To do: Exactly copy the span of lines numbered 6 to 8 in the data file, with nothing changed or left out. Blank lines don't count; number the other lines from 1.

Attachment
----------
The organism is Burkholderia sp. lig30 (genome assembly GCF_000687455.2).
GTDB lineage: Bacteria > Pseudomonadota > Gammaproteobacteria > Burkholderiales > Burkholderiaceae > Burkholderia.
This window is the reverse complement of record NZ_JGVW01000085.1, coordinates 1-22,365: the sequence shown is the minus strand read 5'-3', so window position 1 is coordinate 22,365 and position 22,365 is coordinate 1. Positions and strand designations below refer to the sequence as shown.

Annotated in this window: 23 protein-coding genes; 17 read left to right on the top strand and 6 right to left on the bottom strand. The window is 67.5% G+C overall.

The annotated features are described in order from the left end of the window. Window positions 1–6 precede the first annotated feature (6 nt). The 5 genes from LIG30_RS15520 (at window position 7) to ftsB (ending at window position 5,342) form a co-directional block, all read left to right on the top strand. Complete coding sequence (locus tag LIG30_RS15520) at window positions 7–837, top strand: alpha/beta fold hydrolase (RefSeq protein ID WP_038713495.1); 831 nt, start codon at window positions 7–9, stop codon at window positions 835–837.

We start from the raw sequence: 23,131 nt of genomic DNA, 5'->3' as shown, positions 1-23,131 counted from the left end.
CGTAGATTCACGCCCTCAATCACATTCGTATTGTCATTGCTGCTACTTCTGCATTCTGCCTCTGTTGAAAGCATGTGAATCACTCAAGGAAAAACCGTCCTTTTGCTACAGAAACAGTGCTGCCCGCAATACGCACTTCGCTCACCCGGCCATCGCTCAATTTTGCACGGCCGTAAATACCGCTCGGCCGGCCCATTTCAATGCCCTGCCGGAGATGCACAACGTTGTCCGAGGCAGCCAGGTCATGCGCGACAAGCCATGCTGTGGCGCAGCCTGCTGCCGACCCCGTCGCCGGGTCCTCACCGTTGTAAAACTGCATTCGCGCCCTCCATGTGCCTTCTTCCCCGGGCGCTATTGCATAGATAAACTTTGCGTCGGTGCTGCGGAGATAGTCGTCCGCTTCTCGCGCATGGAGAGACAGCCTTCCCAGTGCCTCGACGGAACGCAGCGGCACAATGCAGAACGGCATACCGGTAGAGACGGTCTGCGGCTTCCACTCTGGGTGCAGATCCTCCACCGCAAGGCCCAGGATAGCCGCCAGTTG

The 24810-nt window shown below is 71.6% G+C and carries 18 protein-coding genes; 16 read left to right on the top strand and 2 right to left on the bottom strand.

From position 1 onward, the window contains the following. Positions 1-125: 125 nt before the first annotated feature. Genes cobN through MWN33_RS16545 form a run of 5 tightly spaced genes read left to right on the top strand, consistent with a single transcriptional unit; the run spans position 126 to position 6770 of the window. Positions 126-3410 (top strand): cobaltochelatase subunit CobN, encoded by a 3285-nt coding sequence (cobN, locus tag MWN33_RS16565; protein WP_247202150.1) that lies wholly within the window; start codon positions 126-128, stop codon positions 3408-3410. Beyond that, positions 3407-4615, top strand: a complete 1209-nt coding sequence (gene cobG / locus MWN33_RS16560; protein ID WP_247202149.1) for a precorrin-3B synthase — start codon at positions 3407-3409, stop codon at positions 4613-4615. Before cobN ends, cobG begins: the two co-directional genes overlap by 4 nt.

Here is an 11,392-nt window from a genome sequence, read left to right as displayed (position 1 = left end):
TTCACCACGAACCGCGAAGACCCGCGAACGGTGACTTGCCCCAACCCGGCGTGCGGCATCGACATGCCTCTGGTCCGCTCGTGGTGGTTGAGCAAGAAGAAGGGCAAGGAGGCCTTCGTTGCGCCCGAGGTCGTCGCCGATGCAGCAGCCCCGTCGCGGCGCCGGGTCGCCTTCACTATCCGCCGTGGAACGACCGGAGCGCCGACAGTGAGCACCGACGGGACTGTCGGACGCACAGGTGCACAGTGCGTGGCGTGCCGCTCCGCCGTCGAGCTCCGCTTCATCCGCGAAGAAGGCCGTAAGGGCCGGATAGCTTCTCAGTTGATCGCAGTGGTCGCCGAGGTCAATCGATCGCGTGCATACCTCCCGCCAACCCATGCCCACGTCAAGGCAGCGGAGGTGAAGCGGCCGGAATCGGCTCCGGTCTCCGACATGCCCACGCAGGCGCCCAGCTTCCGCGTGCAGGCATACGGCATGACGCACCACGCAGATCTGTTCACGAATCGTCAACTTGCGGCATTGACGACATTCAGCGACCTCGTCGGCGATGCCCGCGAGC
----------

We start from the raw sequence: 23,131 nt of genomic DNA, 5'->3' as shown, positions 1-23,131 counted from the left end.
CGTAGATTCACGCCCTCAATCACATTCGTATTGTCATTGCTGCTACTTCTGCATTCTGCCTCTGTTGAAAGCATGTGAATCACTCAAGGAAAAACCGTCCTTTTGCTACAGAAACAGTGCTGCCCGCAATACGCACTTCGCTCACCCGGCCATCGCTCAATTTTGCACGGCCGTAAATACCGCTCGGCCGGCCCATTTCAATGCCCTGCCGGAGATGCACAACGTTGTCCGAGGCAGCCAGGTCATGCGCGACAAGCCATGCTGTGGCGCAGCCTGCTGCCGACCCCGTCGCCGGGTCCTCACCGTTGTAAAACTGCATTCGCGCCCTCCATGTGCCTTCTTCCCCGGGCGCTATTGCATAGATAAACTTTGCGTCGGTGCTGCGGAGATAGTCGTCCGCTTCTCGCGCATGGAGAGACAGCCTTCCCAGTGCCTCGACGGAACGCAGCGGCACAATGCAGAACGGCATACCGGTAGAGACGGTCTGCGGCTTCCACTCTGGGTGCAGATCCTCCACCGCAAGGCCCAGGATAGCCGCCAGTTG

The 24810-nt window shown below is 71.6% G+C and carries 18 protein-coding genes; 16 read left to right on the top strand and 2 right to left on the bottom strand.